In Nigeria, at least 30 people have been killed after three suicide bombers set off explosive devices near the city of Maiduguri in the state of Borno. The attack took place outside a packed social venue where locals were watching a soccer match on TV. No one has claimed responsibility for the attack, but the militant group Boko Haram, which has struck the area before, is suspected, according to local reports.
The United Nations warned Monday it would likely have to begin suspending food assistance in Yemen due to Houthi rebels’ interference in the distribution of the much-needed aid. This the World Food Programme’s David Beasley.
David Beasley: “We are now assisting feeding over 10 million people per month. But as the head of the World Food Programme, I cannot assure you that all the assistance is going to those who need it most. Why? Because we are not allowed to operate independently and because aid is being diverted for profit and/or other purposes. The bottom line is this: Food is being taken from the mouths of hungry little girls and little boys who need it just to survive.”
The U.S.-backed, Saudi-led war in Yemen has led to the world’s worst humanitarian crisis. The U.N. reports that 80% of the population—over 24 million people—need some form of assistance
In the occupied Golan Heights, Israeli Prime Minister Benjamin Netanyahu unveiled plans to build a new settlement Sunday named “Trump Heights” to thank President Trump for his decision to recognize Israeli sovereignty over the annexed territory. The move, announced in March, reverses decades of U.S. policy and is in defiance of international law. Israel annexed the Golan Heights in 1981 after capturing the territory from Syria during the 1967 war. Critics say the move by Netanyahu was a PR stunt, as the settlement has not been legally approved by Israeli lawmakers.
Back in the United States, in a decision that could have a significant impact for upcoming state-wide elections in Virginia, the Supreme Court rejected an appeal Monday by Republican state lawmakers to reverse Virginia’s electoral redistricting after lower courts found that Republicans gerrymandered the state’s voting map to be racially biased. Two conservative justices and three liberal justices delivered the ruling, saying the challenge had no legal standing.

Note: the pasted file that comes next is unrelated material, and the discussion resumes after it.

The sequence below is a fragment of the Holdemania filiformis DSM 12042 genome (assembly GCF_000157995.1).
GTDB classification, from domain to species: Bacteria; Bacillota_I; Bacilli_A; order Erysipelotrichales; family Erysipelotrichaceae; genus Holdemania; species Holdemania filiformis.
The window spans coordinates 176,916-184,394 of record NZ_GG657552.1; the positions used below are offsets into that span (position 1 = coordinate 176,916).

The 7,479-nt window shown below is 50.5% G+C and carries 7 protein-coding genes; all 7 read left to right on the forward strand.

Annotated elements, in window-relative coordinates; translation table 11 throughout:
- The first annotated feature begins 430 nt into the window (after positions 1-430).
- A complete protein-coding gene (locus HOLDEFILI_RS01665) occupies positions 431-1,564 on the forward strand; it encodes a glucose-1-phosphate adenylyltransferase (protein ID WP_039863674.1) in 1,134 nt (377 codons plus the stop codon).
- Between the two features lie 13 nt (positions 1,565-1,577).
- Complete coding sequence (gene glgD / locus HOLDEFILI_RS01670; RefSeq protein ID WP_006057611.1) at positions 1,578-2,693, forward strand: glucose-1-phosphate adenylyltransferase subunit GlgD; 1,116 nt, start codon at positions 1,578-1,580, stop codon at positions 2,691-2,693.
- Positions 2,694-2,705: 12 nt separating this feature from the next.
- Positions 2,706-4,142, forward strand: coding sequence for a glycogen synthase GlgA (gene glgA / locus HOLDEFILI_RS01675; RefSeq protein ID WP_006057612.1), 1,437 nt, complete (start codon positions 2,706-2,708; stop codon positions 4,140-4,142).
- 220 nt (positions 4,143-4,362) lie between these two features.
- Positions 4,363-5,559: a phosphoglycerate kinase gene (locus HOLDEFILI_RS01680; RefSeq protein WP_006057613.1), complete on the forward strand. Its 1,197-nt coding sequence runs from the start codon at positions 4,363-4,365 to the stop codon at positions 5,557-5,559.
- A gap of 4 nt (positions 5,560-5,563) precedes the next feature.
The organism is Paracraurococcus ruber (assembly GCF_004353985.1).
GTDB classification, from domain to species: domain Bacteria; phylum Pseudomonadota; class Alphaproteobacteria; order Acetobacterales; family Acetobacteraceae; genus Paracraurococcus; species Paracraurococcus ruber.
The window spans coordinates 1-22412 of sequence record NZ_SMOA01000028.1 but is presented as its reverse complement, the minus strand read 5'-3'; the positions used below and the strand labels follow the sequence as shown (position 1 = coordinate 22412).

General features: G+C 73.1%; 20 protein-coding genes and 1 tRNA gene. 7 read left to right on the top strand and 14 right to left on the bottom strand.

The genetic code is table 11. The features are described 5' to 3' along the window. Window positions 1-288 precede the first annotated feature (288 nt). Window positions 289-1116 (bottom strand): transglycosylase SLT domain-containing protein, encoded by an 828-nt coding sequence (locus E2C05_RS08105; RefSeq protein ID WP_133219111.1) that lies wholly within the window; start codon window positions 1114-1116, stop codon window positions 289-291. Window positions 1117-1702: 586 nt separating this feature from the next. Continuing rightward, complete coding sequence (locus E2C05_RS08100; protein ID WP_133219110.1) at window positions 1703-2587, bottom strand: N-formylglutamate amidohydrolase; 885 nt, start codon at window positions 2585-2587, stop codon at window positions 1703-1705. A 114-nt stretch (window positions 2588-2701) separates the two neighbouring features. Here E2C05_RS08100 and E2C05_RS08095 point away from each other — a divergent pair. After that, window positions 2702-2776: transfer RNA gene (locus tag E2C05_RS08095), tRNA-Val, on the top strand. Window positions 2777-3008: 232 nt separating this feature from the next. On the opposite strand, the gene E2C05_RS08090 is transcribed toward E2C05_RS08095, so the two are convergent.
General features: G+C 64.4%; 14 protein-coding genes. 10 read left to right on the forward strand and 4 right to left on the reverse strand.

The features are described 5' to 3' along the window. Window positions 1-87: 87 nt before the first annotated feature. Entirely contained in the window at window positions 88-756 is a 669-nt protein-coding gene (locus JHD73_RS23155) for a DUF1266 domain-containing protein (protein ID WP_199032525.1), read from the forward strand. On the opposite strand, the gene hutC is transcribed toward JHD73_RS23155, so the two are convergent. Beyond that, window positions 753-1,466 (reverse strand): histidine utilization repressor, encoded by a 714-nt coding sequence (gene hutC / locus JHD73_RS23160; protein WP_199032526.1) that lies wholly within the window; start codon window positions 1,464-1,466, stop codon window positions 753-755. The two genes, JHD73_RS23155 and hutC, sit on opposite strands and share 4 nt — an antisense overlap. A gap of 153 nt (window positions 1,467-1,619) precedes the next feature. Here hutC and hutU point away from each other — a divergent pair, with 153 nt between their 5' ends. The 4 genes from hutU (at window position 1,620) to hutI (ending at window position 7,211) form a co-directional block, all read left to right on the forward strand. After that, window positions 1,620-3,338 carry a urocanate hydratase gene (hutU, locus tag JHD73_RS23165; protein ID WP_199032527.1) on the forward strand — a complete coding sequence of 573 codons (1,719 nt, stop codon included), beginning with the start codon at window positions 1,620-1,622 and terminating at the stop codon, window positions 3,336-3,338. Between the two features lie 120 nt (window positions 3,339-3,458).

In more news from the Supreme Court, the justices ruled 7 to 2 that criminal defendants can be prosecuted for the same offense in both a state and federal court. The decision reaffirms an existing exception to the double jeopardy rule and has implications for Trump associates who could receive presidential pardons. In the case of former campaign chair Paul Manafort, a pardon from Trump could release him from his federal prison sentence, but New York state prosecutors would still be able to pursue their charges against him.
In New York, immigrant rights activists are celebrating after Governor Andrew Cuomo signed into law a bill allowing undocumented residents to obtain driver’s licenses. The bill overturns a nearly 20-year ban and came after years of grassroots and political organizing. Proponents of the bill say it not only helps to protect immigrant communities, but also makes roads safer. Ana Maria Archila of the Center for Popular Democracy tweeted about the historic passing of the legislation, commonly referred to as the “Green Light” bill, saying, “For as long as I’ve been an activist, we’ve been trying to win drivers licenses for all [New York State] residents. This fight is about the freedom to move without fear & the right to return to our families at the end of day. Today democracy came alive & delivered justice. #SiSePuede.”